When I once queried the logic of this, an instructor explained it as follows :-

" when those two {pilots] make a mistake and fly you into a mountain , because you are sitting behind them you will will be able to say

"" FO--"" but you are not far enough back to say ""--ol "" so monitor their operation and stay safe, and I have to say it was the best bit of advice I have had

[ps He used another 4 letter gynalogical word rather than -- fool-- but I thought for the sake of decenty I would use fool instead ]

Another reson for keeping F/Es in BOAC was that we tended to use Britsh aircraft or at least British engined american aircraft and so local knowledgable help was not always available, so a F/E who knew his aircraft and engine was areal asset.

Anyway now I am retired and have got real important jobs like taking the dog for walks and as he is pleading with me I must close

littlevc10

oopps did not relize it was so long.  Yeah sure


User currently offlineThai744 From Australia, joined Jun 2004, 301 posts, RR: 0
Reply 11, posted (5 years 10 months 5 days 21 hours ago) and read 3490 times:
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Fantastic replies, guys!

Thanks for taking the time to enlighten me!


User currently offlineHAWK21M From India, joined Jan 2001, 31684 posts, RR: 56
Reply 12, posted (5 years 10 months 5 days 19 hours ago) and read 3455 times:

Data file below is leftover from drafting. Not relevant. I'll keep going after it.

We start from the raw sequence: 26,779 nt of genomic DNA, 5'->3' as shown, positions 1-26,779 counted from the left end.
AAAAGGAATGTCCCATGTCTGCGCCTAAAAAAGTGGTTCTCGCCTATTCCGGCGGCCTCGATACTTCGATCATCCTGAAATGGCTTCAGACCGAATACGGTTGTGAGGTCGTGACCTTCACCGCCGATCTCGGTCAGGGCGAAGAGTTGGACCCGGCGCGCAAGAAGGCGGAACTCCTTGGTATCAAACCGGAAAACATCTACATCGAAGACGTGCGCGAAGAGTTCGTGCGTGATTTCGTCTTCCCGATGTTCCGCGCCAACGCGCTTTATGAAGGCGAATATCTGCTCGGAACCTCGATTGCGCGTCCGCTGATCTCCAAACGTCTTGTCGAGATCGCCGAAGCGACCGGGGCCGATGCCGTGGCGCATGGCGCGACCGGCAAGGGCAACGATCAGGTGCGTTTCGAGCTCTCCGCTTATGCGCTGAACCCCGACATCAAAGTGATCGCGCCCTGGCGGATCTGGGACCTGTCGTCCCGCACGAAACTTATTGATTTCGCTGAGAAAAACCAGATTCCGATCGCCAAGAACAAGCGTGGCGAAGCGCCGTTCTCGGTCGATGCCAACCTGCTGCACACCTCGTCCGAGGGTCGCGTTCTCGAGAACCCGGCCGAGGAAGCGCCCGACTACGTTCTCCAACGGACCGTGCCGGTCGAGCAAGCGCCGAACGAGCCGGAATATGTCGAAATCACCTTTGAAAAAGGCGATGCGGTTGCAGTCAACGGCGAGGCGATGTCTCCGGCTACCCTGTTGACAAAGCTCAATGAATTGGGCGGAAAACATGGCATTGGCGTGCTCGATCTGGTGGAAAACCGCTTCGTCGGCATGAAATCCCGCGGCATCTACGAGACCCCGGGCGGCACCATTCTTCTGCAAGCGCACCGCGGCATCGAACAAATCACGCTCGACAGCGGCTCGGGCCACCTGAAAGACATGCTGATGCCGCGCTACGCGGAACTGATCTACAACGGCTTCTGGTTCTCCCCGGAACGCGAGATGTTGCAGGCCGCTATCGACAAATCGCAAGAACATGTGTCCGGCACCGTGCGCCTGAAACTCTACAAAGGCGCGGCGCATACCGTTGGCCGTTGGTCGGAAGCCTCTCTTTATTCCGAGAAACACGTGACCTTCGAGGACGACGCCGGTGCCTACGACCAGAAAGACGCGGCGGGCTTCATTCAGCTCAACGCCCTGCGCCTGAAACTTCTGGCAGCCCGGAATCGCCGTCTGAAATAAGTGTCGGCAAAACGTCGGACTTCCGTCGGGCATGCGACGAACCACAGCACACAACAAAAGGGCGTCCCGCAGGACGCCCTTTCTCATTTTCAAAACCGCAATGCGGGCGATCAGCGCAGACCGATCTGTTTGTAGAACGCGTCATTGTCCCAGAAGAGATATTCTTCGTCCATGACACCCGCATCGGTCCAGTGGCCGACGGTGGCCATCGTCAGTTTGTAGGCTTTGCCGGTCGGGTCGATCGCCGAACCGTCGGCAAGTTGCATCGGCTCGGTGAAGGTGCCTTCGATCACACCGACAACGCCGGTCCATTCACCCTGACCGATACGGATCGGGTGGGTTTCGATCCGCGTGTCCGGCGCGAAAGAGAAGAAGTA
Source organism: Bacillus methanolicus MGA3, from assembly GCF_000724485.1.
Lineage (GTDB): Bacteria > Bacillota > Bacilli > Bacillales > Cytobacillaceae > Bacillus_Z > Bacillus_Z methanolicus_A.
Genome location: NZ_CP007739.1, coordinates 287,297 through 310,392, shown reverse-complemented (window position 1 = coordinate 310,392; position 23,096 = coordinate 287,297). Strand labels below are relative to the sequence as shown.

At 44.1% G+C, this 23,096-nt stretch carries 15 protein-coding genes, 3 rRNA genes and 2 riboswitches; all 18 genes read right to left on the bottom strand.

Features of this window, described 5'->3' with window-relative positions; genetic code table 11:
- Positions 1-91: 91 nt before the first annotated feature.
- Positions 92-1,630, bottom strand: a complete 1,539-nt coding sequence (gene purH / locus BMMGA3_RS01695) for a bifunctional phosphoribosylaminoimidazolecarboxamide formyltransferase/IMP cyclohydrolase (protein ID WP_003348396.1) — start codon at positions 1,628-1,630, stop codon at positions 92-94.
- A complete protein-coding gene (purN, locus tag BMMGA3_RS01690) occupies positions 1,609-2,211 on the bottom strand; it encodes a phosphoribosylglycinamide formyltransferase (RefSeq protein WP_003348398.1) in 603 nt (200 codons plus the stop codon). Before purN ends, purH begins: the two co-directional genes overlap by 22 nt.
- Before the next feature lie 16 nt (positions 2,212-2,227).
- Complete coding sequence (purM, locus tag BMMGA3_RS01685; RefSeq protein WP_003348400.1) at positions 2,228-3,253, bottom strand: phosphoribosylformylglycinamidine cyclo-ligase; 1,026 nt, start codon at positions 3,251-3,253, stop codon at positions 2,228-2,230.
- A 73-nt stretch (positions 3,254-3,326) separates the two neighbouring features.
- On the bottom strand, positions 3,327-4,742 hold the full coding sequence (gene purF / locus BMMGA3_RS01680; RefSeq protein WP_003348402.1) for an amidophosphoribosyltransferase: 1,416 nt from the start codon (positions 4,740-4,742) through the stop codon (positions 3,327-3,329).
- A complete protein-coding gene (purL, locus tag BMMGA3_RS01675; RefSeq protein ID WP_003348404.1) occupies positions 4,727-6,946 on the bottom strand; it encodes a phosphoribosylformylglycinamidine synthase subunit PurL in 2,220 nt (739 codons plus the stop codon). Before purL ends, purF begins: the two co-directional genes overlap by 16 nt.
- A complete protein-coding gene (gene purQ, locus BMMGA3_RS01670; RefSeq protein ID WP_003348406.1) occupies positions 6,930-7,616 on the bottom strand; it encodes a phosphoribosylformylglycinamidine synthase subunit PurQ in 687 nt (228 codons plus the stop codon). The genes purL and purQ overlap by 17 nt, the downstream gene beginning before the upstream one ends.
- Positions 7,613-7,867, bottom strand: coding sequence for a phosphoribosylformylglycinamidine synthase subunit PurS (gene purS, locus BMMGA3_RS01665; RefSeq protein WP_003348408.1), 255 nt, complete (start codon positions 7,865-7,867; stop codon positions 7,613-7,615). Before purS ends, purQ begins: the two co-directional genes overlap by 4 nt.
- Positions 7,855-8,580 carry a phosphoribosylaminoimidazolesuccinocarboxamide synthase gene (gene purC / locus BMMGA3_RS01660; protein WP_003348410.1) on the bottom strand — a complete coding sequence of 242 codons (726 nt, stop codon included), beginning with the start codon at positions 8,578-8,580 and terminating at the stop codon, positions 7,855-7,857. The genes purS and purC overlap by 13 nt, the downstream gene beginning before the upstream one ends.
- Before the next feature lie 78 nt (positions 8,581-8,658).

Quoting DogBreath (Reply 8):
Unfortunately the role of Flight Engineer is sadly almost gone.

What would you do thereafter?

Quoting 474218 (Reply 9):
Years ago "flight engineers" or "flying mechanics" actually worked during flights. Aircraft like the Martin Mars actually had ways of adding oil to the engines in flight. That was just one of the "flying mechanics" duties.



Quoting VC10 (Reply 10):

Thats Educational.why so frequent replenishment of oil though.

Well, a subject close to my heart as I was a F/E for some 33 years, and then they let me retire for good behavour.

Congrats....You seem a person with years of experience.Its great to hear your views.

regds
MEL



Think of the brighter side!
User currently offlineMD11Engineer From Germany, joined Oct 2003, 14030 posts, RR: 62
Reply 13, posted (5 years 10 months 5 days 18 hours ago) and read 3445 times:

Quoting 474218 (Reply 9):
It seems to me the term "engineer" was adopted in the UK to make the job of being a "mechanic" appear more important. Its like "avionics mechanics" like to be called "avionic technicians".